Concealing a Serious Indictable Offence - Charges, Penalties and Sentencing

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This article was written by Michelle Makela - Legal Practice Director

Michelle has over 15 years experience in the legal industry, working across commercial litigation, criminal law, family law and estate planning.  Michelle has been involved in all practice areas of the firm and in her personal practice has had experience in litigation at all levels (State and Federal Industrial Tribunals, the Supreme Court, Court of Appeal, the Federal Court, Federal...

Concealing a Serious Indictable Offence (NSW)


In New South Wales, concealing a serious indictable offence carries a maximum penalty of two years imprisonment. A serious indictable offence is an offence that is punishable by imprisonment for life or for a term of five years or more.

What is concealing a serious indictable offence?

The offence of Concealing a Serious Indictable Offence is contained in section 316(1) of the Crimes Act 1900.

The provision states that a person commits an offence if they know or believe that a person has committed a serious indictable offence and fail to bring information to the attention of the police when that information may be of material assistance in apprehending the person for the serious indictable offence.

What is concealing a serious offence?

A person may be charged with this offence if they:

  • Fail to investigate or report allegations of child sexual abuse by a staff member;
  • Witness a serious assault or a robbery and believe that they have information that may assist the police, but do not make a police report;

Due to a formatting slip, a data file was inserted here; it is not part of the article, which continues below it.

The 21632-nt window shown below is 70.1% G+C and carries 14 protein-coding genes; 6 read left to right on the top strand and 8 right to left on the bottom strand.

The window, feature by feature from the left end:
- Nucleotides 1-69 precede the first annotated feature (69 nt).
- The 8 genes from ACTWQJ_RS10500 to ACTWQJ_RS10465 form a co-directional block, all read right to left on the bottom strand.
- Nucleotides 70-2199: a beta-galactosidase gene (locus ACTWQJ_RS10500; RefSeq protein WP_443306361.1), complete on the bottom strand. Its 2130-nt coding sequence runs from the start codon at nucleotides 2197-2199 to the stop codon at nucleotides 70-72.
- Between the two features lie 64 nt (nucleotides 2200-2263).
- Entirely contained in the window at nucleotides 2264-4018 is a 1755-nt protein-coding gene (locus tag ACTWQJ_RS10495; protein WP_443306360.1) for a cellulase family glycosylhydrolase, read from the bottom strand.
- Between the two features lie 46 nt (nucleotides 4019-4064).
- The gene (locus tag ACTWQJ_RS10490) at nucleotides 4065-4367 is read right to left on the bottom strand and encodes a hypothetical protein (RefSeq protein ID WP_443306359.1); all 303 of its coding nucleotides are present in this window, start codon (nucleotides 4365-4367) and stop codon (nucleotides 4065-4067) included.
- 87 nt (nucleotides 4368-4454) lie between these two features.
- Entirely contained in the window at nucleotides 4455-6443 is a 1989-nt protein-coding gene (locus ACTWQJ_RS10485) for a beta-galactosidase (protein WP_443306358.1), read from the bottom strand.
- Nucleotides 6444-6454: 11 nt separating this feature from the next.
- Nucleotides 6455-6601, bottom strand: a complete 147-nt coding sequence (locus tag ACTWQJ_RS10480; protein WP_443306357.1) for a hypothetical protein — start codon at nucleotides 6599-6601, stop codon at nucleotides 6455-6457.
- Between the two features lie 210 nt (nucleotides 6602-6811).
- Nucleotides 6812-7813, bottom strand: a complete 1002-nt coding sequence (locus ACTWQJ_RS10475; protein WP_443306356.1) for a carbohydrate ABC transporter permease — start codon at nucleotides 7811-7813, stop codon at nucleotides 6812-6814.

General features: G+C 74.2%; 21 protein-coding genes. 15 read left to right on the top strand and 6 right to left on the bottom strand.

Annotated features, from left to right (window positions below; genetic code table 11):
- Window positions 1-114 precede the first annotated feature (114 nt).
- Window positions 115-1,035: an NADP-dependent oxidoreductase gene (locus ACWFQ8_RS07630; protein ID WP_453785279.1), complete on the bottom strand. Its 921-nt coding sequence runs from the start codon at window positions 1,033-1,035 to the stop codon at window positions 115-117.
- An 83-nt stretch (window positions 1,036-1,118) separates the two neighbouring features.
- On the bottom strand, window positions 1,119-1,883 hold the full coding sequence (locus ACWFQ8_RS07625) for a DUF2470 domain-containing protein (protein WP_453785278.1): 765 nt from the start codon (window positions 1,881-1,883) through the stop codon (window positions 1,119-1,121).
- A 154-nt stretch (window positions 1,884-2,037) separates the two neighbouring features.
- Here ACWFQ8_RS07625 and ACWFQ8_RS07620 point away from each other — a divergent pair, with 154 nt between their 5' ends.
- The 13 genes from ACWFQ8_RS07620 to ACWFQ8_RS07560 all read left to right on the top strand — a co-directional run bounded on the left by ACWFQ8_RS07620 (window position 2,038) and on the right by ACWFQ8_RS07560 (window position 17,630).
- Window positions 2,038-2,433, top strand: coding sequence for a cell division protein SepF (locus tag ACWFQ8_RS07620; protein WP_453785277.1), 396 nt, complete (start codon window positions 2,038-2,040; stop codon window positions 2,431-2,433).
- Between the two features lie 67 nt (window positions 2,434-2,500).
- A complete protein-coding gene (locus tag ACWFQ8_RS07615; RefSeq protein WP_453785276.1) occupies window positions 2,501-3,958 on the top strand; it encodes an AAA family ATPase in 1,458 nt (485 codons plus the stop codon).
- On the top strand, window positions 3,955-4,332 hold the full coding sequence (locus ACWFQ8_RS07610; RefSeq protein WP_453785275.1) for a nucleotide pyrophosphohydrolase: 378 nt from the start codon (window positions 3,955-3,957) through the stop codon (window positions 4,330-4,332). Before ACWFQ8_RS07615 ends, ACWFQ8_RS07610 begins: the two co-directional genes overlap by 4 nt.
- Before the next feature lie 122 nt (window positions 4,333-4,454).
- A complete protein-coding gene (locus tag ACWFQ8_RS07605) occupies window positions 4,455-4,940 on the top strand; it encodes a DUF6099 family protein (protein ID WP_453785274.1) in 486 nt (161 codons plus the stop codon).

• Know that one of their friends is a drug dealer and know where and when they will be selling drugs and do not report this information to the police.

What must be proven?

To convict a person of Concealing a Serious Indictable Offence, the prosecution must prove each of the following matters beyond a reasonable doubt:

  • A person has committed a serious indictable offence;
  • The accused knew, or believed that that person had committed that offence;
  • That the accused had information which might have been of material assistance;
    • In securing the apprehension of the offender; or
    • In the prosecution or conviction of the offender for it; and
  • You failed, without reasonable excuse, to bring that information to the attention of a member of the police force of other appropriate authority.

Knowledge gained in the course of profession

Prosecution of a person for this offence will not be commenced without approval of the Attorney General if the accused’s knowledge or belief that an offence had been committed was obtained by the person in the course of practicing or following a profession, calling or vocation prescribed by the regulations.

Prescribed professions include medical practitioners, psychologists, legal practitioners and social workers.

Defences

A person can validly defend a charge by arguing:

  • that the accused had a reasonable excuse for not bringing the information to the police’s attention;
  • that the accused acted under duress;
  • the information withheld would not have been of material assistance;
  • that the accused didn’t know or believe that someone had committed a serious indictable offence;

Jurisdiction

Concealing a Serious Indictable Offence is a Table 1 offence and is to be dealt with by the Local Court, unless you or the prosecution elect for the matter to be heard in the District Court on indictment. The summary disposal of these offences in the Local Court carries a maximum penalty of two years imprisonment.

If you require legal advice or representation in any legal matter, please contact Armstrong Legal.

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